The other day a friend of mine was trying out flask-peewee and he had some questions about the best way to structure his app to avoid triggering circular imports. For someone new to flask, this can be a bit of a puzzler, especially if you're coming from django which automatically imports your modules. In this post I'll walk through how I like to structure my flask apps to avoid circular imports. In my examples I'll be showing how to use "flask-peewee", but the same technique should be applicable for other flask plugins.
I'll walk through the modules I commonly use in my apps, then show how to tie them all together and provide a single entrypoint into your app.
I think it would be great if more sites allowed users (or consumers of their APIs) to produce and execute ad-hoc queries against their data. In this post I'll talk a little bit about some ways sites are currently doing this, some of the challenges involved, my experience trying to build something "reusable", and finally invite you to share your thoughts.
In this post I want to discuss how to work around some of the shortcomings of djangos ORM when dealing with Generic Foreign Keys (GFKs).
At the end of the post I'll show how to work around django's lack of correctly CAST-ing when the generic foreign key is of a different column type than the objects it may point to.
A while ago I wrote about an awesome API for retrieving metadata about URLs called oembed. I'm writing to announce a new project I've been working on called micawber, which is very similar but with a cleaner API and not restricted to django projects.
After two years of maintaining djangosnippets.org, I am pleased to announce that the guys from django-de are going to be taking over and you can expect to see some real improvements.
I'd like to write a post about a project I've been working on for the past month or so. I've had a great time working on it and am excited to start putting it to use. The project is called flask-peewee -- it is a set of utilities that bridges the python microframework flask and the lightweight ORM peewee. It is packaged as a flask extension and comes with the following batteries included:
One of the problems mentioned by a couple people when I asked for suggestions on improving djangosnippets.org was the proliferation of tags. This is a well-known problem on sites that allow users to enter their own tags, where misspellings are frequent and its sometimes unclear whether a tag should be plural or singular.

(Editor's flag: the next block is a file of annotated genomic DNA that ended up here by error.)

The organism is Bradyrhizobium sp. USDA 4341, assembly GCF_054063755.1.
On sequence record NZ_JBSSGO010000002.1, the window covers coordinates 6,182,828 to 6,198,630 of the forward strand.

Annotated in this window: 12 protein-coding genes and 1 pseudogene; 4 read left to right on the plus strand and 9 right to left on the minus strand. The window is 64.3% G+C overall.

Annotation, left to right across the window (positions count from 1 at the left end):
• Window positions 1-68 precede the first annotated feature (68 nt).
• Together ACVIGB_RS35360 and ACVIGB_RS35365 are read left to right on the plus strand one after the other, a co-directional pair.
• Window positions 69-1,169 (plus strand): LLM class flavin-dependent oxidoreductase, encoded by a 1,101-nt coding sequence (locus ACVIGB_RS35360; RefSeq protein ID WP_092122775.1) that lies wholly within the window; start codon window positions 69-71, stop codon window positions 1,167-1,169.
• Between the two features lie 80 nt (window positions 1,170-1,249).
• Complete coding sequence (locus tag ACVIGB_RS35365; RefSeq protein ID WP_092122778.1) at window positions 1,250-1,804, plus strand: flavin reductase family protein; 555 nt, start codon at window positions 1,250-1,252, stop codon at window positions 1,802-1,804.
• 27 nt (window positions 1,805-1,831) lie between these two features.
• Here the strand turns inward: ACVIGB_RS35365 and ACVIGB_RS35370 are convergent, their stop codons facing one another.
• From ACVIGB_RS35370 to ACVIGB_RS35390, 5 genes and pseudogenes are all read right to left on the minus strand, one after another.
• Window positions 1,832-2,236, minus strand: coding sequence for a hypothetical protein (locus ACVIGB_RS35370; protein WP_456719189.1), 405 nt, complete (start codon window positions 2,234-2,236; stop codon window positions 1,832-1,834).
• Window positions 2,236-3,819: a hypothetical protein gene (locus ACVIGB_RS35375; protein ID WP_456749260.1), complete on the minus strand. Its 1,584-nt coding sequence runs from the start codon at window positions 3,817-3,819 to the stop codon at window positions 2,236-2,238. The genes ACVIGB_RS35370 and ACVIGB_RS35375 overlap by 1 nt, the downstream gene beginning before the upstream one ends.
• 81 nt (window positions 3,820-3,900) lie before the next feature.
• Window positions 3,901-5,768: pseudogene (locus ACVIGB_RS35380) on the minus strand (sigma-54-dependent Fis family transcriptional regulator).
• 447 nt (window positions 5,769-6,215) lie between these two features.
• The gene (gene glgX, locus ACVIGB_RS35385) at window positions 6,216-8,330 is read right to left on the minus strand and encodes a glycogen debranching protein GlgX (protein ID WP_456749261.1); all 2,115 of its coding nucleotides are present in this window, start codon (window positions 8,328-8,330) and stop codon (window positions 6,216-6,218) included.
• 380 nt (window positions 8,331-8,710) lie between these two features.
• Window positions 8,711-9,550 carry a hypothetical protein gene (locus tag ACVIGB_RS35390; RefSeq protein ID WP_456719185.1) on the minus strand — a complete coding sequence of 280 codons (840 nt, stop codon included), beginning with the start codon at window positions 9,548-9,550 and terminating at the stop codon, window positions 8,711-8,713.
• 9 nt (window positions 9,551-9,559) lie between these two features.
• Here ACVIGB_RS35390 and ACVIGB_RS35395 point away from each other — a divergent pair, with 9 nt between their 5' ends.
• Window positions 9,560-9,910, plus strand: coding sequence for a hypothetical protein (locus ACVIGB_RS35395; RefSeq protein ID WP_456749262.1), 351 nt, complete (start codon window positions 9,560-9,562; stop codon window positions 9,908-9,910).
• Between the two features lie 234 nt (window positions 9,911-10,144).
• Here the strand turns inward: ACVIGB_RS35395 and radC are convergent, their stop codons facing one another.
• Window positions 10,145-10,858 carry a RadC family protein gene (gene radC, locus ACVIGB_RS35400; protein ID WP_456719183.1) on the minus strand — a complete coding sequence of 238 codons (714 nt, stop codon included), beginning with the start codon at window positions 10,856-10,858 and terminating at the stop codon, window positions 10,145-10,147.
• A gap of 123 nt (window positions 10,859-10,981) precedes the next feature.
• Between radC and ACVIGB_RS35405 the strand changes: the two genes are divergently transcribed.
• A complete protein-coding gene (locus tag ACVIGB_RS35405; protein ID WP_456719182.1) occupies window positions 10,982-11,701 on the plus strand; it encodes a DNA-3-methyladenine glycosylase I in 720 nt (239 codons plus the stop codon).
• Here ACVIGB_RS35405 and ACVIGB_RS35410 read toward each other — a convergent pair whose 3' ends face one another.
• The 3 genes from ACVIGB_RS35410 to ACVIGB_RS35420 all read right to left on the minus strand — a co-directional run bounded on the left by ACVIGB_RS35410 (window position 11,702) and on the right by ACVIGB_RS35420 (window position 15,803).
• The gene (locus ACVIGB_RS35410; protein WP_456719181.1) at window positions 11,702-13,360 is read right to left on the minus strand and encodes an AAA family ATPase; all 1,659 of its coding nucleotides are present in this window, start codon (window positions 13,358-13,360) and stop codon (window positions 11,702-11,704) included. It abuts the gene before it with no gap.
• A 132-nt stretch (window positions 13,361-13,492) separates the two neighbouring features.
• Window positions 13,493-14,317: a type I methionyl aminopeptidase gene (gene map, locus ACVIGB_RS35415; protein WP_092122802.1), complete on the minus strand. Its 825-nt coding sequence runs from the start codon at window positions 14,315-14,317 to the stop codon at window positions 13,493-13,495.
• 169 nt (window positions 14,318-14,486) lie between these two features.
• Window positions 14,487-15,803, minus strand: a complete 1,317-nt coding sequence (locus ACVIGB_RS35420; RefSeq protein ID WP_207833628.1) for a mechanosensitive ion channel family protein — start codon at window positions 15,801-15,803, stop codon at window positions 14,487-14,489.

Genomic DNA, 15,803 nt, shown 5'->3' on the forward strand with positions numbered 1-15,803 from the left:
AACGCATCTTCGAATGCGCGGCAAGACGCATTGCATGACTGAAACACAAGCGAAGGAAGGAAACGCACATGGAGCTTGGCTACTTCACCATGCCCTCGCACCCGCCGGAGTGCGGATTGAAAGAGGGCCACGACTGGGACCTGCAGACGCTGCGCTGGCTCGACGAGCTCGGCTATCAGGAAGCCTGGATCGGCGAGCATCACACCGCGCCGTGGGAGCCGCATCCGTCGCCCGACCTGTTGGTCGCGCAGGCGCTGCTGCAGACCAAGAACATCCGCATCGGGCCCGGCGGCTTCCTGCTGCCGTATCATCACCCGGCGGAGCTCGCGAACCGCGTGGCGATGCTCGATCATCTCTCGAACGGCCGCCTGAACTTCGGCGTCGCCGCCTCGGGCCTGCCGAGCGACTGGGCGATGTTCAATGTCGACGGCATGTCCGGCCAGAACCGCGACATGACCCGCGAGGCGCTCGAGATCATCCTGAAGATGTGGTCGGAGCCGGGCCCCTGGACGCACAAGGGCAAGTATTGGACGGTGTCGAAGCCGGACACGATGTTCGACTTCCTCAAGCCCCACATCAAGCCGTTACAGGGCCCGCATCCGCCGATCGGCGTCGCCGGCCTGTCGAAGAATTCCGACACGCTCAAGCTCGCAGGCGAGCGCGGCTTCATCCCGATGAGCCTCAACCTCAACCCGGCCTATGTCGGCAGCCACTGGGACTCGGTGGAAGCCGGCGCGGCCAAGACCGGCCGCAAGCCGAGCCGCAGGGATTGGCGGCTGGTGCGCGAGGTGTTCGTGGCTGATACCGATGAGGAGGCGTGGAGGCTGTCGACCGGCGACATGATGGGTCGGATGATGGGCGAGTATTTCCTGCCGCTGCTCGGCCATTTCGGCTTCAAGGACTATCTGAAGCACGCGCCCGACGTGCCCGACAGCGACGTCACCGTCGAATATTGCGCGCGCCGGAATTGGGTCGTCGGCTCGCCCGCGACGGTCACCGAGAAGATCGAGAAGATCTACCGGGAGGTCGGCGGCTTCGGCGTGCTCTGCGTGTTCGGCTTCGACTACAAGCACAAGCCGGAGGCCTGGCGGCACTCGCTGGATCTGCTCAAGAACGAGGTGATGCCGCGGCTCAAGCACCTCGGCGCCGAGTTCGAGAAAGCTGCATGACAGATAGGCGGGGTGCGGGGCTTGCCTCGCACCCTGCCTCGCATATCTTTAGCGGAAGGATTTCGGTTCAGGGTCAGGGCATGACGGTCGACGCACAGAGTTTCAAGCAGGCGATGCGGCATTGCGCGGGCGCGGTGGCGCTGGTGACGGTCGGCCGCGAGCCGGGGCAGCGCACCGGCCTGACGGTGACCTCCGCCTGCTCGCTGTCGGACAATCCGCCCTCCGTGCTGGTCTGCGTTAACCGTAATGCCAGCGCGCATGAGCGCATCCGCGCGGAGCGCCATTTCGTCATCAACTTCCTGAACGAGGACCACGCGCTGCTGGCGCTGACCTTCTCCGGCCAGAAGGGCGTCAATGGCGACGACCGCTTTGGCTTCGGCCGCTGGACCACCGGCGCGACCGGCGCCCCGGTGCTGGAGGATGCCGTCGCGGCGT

I'm writing this post to introduce a new project I've released, django-generic-m2m, which as its name would indicate is a generic ManyToMany implementation for django models. The goal of this project was to provide a uniform API for both creating and querying generically-related content in a flexible manner. One use-case for this project would be creating semantic "tags" between diverse objects in the database.
One of the nicest UI's around when dealing with a large dataset is a good autocomplete. Facebook's search is a great example, same for Netflix, and recently Google launched "Google Instant", which returns search results as you type. Autocomplete can really complement hierarchical drill-down search (which is useful for discovery), as the goal of autocomplete is more for helping users find something they already know about with a minimum of effort.
For the past month or so I've been working on writing my own ORM in Python. The project grew out of a need for a lightweight persistence layer for use in Flask web apps. As I've grown so familiar with the Django ORM over the past year, many of the ideas in Peewee are analagous to the concepts in Django. My goal from the beginning has been to keep the implementation simple without sacrificing functionality, and to ultimately create something hackable that others might be able to read and contribute to.